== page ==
Winged drones are more aerodynamically and energetically efficient than common multi-rotor-driven drones, but they require more space to make turns, leading to their limited use in dense environments such as cities.
A recent paper published in Nature communications engineering shows that researchers have developed a bird-like winged drone that can make sharp turns to avoid obstacles in dense urban and forest environments.
This type of drone is made of fiber-reinforced plastic, has a maximum wingspan of 1.5 meters and weighs 711 grams.
It has two wings, a tail, a bird-like appearance, and artificial feathers that can be retracted and tilted.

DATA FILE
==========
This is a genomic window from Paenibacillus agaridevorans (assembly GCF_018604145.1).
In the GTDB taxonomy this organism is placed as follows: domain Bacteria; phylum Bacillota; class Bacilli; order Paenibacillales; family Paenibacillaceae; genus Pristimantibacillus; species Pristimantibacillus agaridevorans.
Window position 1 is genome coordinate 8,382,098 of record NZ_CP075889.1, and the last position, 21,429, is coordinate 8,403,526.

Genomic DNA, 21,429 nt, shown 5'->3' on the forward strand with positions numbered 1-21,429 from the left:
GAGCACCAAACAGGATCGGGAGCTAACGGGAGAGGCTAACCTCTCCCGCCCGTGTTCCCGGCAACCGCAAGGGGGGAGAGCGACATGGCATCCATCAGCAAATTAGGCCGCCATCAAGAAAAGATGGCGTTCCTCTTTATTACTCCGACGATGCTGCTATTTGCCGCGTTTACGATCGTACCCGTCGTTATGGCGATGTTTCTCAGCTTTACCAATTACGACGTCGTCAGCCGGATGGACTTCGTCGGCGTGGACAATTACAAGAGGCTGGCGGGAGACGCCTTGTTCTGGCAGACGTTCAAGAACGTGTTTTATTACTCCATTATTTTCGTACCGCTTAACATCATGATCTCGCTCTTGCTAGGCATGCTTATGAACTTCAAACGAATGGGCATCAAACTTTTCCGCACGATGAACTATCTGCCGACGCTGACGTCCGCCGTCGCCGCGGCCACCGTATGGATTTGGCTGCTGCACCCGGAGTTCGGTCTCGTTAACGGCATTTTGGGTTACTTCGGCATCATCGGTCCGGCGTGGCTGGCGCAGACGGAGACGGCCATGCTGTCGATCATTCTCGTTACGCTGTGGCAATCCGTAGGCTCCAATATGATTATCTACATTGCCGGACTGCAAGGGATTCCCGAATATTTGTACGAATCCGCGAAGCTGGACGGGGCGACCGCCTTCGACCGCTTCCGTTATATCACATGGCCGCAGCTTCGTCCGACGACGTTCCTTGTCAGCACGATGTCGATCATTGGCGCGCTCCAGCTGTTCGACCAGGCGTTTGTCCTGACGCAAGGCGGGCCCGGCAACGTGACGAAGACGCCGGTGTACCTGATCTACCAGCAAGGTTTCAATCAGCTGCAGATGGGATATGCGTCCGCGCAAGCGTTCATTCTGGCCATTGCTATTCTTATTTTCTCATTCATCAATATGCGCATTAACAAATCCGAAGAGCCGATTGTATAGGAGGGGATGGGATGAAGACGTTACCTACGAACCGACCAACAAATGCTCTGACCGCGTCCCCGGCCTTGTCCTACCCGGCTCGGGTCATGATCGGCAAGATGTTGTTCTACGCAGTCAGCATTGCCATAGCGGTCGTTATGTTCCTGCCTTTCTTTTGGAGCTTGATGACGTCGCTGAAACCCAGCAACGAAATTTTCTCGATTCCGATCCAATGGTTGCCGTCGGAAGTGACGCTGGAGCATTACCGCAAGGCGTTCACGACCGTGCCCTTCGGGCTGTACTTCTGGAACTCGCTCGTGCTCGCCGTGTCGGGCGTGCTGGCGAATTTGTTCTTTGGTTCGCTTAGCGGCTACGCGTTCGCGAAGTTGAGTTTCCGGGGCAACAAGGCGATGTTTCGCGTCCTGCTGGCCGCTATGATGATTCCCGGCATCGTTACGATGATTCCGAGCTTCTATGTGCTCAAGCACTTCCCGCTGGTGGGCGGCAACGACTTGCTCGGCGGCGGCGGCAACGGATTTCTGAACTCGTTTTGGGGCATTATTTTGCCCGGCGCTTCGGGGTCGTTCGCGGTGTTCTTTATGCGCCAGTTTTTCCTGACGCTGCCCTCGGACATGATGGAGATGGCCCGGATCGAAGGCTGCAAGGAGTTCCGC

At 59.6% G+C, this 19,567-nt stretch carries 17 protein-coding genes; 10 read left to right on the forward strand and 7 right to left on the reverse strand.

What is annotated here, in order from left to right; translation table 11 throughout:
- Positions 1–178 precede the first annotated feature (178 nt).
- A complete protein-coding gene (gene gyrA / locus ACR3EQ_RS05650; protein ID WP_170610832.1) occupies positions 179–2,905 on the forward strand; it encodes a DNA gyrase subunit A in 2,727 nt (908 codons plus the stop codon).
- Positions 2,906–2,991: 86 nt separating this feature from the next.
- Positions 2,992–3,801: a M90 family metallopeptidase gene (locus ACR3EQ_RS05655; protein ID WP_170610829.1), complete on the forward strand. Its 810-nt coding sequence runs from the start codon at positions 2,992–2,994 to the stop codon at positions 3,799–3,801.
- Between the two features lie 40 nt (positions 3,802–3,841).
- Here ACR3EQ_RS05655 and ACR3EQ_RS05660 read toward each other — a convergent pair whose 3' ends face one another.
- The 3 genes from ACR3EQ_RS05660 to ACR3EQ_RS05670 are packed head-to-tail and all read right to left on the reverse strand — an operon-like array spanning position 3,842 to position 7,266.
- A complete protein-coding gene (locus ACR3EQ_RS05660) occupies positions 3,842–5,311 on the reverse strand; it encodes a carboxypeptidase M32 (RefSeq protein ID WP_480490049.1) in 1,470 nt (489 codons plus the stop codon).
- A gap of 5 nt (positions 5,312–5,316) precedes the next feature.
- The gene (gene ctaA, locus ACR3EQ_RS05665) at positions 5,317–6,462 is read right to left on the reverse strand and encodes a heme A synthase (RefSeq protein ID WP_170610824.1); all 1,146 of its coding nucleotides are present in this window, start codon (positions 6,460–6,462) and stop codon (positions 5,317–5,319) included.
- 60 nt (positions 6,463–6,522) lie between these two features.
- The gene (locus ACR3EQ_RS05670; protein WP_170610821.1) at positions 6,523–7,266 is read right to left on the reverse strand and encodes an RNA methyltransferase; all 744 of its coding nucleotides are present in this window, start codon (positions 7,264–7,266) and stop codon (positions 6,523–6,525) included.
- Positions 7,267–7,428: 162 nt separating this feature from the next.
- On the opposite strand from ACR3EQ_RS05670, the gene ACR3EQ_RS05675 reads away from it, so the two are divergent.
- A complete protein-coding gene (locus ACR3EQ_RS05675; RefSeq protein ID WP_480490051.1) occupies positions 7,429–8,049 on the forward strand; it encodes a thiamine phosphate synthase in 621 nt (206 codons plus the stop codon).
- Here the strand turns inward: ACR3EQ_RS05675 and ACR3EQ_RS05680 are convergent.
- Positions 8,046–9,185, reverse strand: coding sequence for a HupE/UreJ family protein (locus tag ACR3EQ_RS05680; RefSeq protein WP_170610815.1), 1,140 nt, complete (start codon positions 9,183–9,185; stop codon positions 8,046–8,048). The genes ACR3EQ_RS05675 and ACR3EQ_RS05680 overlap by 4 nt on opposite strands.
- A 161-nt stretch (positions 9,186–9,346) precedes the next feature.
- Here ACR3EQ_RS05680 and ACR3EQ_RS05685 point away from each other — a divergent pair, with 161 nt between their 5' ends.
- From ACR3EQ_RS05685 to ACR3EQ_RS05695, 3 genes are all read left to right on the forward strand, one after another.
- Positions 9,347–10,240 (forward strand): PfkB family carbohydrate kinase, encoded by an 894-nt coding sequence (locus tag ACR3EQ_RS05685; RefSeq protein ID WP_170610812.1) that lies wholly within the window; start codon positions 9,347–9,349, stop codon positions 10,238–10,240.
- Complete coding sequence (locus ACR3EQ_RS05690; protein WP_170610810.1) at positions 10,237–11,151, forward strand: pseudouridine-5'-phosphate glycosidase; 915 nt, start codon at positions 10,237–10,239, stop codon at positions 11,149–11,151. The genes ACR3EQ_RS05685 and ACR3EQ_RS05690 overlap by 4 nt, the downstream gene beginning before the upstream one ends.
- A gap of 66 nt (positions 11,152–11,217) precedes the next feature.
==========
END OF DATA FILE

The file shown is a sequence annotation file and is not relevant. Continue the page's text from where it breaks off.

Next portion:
The researchers conducted wind tunnel and flight tests to assess the effect of wing and tail motion on the UAV’s rollable speed and required turning area.
They found that the UAV could roll up to four times faster when tilting each wing at a different angle than when the wings were tilted at the same angle but extended on one side and retracted on the other.
By extending the wings and tail outward, the drone can turn with a radius of 4.9 meters, compared to 12.1 meters when the wings and tail are tucked in.
The drone is able to make sharp turns and can fly in dense environments.
The researchers say this research will help develop new winged UAVs capable of long-distance flight in both open and dense environments.